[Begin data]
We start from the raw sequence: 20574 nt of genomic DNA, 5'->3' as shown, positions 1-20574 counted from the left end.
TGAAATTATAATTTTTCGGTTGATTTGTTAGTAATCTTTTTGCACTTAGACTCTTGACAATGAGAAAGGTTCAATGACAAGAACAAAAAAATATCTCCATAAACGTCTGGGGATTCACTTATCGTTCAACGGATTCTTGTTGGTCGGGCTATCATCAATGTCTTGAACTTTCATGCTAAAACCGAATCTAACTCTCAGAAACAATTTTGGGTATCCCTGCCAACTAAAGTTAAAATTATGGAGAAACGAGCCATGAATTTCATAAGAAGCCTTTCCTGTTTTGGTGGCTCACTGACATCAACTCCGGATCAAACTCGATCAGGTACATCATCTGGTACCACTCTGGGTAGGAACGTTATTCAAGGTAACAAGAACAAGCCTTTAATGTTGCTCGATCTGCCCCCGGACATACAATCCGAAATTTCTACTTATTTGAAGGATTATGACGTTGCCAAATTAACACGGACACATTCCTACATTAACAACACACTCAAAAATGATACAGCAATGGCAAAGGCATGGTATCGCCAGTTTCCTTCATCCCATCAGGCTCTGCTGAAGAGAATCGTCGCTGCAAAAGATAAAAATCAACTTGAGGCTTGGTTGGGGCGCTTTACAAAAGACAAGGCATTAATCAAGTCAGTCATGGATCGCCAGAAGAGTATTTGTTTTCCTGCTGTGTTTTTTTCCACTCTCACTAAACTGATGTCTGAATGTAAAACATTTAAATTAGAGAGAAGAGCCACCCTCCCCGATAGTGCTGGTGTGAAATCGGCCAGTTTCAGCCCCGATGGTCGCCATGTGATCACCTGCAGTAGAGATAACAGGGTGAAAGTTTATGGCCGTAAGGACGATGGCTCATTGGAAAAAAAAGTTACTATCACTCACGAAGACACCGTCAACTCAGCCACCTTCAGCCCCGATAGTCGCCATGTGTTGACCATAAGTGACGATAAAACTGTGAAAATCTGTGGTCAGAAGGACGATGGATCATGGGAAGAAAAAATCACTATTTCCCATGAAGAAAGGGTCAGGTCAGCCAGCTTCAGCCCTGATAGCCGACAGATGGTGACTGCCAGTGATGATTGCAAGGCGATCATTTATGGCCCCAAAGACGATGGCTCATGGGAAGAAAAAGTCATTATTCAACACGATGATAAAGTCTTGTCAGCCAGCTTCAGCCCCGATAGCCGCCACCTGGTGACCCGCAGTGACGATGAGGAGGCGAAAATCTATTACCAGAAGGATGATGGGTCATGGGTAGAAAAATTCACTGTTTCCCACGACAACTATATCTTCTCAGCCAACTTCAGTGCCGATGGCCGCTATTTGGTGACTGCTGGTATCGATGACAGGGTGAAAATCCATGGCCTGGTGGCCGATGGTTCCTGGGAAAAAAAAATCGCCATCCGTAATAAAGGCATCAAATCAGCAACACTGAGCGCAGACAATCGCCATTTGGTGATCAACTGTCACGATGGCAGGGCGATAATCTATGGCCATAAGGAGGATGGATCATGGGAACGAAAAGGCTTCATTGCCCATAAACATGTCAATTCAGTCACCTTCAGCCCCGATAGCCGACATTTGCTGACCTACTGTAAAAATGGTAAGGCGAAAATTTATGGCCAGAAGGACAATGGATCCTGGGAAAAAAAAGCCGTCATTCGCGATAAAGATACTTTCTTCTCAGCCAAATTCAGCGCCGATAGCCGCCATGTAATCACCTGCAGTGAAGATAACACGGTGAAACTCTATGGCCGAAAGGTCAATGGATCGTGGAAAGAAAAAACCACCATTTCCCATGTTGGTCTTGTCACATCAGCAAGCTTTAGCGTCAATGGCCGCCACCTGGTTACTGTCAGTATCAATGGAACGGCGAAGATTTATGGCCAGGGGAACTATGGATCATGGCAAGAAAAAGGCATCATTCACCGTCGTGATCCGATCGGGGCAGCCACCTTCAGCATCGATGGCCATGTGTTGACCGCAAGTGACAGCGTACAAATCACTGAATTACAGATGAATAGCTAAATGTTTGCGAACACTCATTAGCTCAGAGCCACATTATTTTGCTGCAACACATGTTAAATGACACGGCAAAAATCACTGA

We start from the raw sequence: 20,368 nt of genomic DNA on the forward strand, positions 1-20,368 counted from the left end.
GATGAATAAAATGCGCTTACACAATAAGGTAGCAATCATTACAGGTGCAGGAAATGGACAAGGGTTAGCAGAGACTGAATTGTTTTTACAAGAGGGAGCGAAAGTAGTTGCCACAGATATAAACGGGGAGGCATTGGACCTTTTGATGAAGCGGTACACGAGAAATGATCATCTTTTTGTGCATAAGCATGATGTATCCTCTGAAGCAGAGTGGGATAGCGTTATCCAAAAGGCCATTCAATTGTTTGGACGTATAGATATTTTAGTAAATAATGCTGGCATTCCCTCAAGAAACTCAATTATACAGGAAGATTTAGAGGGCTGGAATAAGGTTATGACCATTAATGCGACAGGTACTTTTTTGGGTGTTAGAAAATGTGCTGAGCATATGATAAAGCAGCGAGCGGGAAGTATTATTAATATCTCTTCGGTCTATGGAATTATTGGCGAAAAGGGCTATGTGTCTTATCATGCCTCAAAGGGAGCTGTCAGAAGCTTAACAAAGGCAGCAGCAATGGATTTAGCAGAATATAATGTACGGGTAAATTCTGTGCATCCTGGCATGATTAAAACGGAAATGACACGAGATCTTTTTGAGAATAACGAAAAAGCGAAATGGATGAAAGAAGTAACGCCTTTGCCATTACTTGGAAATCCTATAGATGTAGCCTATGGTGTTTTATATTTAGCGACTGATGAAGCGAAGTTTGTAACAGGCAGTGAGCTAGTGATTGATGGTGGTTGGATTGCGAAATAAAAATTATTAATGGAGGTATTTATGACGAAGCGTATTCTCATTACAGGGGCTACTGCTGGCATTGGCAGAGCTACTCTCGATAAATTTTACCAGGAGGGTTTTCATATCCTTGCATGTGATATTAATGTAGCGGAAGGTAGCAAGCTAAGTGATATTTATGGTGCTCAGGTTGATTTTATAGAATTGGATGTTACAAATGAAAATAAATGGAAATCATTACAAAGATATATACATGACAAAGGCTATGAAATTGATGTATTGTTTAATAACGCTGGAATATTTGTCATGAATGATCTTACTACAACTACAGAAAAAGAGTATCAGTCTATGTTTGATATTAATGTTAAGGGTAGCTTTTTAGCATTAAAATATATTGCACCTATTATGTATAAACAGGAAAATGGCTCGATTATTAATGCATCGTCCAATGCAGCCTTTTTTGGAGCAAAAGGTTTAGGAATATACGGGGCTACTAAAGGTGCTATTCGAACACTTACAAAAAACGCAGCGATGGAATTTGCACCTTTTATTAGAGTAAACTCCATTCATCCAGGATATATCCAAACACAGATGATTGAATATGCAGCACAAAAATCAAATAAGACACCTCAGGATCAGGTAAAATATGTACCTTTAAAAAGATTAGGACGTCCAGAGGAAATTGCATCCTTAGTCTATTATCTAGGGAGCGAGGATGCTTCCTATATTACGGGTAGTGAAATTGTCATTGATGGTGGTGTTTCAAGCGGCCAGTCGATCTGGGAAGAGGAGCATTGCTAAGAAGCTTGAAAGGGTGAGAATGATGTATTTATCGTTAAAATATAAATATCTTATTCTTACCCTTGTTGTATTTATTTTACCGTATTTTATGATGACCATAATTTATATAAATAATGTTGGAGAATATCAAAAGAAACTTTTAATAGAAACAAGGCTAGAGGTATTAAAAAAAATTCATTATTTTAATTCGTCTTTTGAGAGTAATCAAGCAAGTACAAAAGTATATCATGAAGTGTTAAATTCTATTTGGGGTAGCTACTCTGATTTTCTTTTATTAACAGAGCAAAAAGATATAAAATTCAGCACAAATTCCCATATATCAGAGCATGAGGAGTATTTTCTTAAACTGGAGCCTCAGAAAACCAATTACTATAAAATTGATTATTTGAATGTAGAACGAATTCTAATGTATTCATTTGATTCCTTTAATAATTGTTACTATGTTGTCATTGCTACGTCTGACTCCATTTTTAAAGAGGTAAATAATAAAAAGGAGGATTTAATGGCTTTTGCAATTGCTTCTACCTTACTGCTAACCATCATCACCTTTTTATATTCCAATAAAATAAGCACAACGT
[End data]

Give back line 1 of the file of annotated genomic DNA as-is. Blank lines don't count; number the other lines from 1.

We start from the raw sequence: 20574 nt of genomic DNA, 5'->3' as shown, positions 1-20574 counted from the left end.